Waverley-Salmon River Long Lake Wilderness Area is a rugged wilderness of lakes, barren hills, and pockets of old-growth pine and hemlock, located in the backyard of the Halifax Regional Municipality, and guardian of part of its drinking water supply.
In the south of the wilderness area, chains of pristine lakes, rivers, and wet forests traverse gullies between high granite ridges, while in the north, a subtle ridge and swale pattern trends northeast on Meguma group quartzite and slate bedrock.
Elevated granite ridges and slopes support well drained coniferous forests, with red spruce, white pine, fir, and hemlock, some in immature old-growth condition. Old fire scars create high exposed granite barrens with pockets of lichens, woody shrubs, and stunted jack pine. Grey granite cliffs drop off steeply to narrow gullies, hosting wet, hummocky black spruce - balsam fir forests. Old-growth pine stands occur on some lakeshores, and in isolated pockets are rare, pure stands of old-growth hemlock. The northern part of the wilderness area is dominated by bogs and damp, hummocky coniferous forests, with fens along slow- flowing watercourses.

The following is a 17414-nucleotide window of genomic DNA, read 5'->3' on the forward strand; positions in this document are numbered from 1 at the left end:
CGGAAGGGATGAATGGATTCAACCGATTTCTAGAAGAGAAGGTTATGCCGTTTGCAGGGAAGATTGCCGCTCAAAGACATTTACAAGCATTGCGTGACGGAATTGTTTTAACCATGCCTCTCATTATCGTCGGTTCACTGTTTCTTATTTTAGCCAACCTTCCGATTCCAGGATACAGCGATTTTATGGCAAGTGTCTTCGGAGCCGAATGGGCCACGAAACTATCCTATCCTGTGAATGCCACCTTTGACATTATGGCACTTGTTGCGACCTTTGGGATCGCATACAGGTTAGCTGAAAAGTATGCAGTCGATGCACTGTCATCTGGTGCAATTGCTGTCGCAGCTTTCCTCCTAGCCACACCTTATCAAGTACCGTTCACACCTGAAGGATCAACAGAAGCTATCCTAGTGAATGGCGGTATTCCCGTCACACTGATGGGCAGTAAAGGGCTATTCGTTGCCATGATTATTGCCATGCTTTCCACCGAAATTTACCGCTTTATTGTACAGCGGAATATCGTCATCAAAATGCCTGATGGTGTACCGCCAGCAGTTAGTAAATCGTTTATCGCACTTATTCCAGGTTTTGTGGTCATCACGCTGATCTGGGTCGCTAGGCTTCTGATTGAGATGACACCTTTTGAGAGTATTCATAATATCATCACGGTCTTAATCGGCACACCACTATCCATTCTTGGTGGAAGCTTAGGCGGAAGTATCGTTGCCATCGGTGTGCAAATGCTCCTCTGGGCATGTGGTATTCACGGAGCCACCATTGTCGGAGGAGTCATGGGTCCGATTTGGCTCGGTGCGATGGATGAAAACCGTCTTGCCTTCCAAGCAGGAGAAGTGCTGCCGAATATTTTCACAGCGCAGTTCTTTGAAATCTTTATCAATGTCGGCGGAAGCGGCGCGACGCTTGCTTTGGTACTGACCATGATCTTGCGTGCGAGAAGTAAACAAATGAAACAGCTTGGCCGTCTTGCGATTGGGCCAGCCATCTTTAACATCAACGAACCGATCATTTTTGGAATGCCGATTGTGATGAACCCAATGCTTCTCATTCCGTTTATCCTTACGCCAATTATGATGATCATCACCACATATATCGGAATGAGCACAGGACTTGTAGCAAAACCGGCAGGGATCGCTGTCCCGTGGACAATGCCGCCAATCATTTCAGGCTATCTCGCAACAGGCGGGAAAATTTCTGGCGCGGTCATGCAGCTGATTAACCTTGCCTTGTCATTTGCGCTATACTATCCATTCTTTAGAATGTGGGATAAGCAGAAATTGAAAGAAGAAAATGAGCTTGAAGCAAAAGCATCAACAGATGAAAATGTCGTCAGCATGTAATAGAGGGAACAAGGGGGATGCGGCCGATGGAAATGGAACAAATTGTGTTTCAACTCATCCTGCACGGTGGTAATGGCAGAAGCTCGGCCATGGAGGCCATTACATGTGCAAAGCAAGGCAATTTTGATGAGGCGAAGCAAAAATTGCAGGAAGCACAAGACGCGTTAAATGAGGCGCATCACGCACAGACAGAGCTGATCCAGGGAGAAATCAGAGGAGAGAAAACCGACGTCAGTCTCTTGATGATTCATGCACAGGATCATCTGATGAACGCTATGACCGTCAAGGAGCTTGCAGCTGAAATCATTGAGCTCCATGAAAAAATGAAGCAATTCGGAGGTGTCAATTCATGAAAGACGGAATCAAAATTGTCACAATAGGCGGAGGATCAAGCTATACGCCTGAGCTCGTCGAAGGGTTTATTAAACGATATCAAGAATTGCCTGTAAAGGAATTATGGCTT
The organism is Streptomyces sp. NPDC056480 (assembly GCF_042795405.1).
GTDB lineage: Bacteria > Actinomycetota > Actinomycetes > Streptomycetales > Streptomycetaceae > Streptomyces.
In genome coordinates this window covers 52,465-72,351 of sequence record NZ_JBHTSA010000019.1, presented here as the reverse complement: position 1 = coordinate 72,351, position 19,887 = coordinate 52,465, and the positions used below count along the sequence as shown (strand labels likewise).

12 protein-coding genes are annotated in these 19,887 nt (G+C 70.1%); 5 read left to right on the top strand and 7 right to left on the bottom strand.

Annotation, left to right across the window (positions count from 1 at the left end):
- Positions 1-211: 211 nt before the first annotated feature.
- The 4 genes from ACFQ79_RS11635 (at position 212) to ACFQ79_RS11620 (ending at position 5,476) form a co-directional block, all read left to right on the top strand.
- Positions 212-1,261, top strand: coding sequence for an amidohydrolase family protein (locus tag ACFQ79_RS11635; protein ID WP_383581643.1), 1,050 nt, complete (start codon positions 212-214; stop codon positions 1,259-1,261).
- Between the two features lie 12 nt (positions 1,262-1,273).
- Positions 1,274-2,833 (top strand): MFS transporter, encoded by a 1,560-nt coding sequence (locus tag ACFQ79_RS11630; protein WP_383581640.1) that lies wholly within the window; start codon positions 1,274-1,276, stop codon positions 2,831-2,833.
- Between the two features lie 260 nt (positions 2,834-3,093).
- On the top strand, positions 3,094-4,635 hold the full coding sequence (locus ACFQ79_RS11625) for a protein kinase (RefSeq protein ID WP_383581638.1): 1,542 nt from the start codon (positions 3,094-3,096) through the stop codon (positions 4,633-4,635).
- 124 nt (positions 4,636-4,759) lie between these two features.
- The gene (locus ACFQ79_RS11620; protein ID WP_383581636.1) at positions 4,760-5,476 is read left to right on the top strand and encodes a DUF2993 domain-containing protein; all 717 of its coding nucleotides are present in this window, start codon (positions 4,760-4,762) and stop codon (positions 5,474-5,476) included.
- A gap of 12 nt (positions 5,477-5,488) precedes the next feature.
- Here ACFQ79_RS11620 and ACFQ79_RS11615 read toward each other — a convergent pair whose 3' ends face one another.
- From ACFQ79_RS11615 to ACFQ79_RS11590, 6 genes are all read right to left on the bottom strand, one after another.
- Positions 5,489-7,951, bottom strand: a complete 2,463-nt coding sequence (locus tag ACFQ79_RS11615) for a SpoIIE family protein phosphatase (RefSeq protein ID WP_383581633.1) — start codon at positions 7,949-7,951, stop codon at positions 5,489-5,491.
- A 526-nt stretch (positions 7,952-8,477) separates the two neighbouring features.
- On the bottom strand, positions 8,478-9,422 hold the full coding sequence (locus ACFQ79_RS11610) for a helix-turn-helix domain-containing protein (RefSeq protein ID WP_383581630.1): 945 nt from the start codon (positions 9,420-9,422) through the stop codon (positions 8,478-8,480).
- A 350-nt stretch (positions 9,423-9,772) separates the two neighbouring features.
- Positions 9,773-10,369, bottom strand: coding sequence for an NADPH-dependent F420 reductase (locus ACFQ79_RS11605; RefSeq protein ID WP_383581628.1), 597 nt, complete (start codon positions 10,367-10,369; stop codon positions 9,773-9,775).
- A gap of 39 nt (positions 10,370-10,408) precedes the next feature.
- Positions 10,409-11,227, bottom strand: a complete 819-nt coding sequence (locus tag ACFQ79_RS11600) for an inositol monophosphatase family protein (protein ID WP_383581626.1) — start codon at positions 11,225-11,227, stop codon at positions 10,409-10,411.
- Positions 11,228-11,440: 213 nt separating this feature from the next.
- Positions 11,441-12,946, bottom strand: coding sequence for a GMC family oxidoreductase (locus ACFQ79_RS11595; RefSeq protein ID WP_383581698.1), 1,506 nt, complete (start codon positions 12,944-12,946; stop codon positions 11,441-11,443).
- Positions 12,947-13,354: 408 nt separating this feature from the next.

The watershed of Lake Major, water supply for the former city of Dartmouth, and part of the 75-year old Waverley Game Sanctuary, overlap with the western portion of the wilderness area. The area is a recreational treasure in the backyard of the population centre of the province. Granite ridges of the south provide outstanding panoramic views and excellent destination points for rugged wilderness hiking. Abundant connected lakes and rivers provide over 30 kilometres of canoe routes into the remote interior.